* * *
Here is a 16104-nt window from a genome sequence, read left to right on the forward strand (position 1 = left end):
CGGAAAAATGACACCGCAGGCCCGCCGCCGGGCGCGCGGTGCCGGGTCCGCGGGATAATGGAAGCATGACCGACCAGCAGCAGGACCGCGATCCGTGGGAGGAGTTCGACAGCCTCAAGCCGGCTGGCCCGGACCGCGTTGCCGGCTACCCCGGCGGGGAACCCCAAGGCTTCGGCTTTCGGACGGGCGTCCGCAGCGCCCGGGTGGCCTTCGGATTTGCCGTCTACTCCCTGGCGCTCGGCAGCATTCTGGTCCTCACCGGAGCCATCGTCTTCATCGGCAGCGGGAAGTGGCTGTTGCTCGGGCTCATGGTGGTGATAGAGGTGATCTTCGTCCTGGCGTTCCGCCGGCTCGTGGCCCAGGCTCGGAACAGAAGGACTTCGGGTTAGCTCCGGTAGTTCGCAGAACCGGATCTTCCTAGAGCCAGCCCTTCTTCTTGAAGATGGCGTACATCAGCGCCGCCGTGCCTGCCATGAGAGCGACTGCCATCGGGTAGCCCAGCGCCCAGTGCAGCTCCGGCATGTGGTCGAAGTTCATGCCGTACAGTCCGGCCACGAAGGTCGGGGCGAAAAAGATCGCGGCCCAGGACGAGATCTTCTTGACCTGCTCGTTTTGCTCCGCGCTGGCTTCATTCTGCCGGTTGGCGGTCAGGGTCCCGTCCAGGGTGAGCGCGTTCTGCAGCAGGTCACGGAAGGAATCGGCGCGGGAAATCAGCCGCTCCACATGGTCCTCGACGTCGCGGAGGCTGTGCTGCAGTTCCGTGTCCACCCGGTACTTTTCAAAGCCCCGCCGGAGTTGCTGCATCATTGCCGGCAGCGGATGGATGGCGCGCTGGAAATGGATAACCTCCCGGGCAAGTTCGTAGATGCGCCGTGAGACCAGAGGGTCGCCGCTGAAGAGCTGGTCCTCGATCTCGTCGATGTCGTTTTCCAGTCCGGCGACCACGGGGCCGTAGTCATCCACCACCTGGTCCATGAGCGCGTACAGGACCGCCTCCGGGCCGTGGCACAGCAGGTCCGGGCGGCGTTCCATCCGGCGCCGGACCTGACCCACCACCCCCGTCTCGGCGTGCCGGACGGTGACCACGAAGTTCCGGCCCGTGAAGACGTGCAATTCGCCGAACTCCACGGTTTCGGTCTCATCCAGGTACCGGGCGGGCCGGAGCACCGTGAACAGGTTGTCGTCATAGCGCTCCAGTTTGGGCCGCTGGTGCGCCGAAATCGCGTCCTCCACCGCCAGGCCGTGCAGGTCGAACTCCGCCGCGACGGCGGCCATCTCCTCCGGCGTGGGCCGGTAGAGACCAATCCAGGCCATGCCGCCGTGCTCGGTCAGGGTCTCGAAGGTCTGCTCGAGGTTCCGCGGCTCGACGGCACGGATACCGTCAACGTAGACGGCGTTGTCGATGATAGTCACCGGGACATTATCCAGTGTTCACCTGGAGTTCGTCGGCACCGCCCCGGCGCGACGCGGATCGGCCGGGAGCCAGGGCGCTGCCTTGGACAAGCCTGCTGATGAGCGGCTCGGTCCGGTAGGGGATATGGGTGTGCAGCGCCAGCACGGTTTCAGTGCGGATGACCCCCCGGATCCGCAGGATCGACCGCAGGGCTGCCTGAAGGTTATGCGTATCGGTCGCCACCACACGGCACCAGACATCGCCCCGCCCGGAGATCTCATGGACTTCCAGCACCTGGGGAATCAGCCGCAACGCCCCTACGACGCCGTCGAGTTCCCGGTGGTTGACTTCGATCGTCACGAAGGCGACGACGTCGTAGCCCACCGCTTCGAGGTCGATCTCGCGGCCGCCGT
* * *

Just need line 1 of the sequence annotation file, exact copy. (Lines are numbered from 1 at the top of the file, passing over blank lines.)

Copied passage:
Here is a 16104-nt window from a genome sequence, read left to right on the forward strand (position 1 = left end):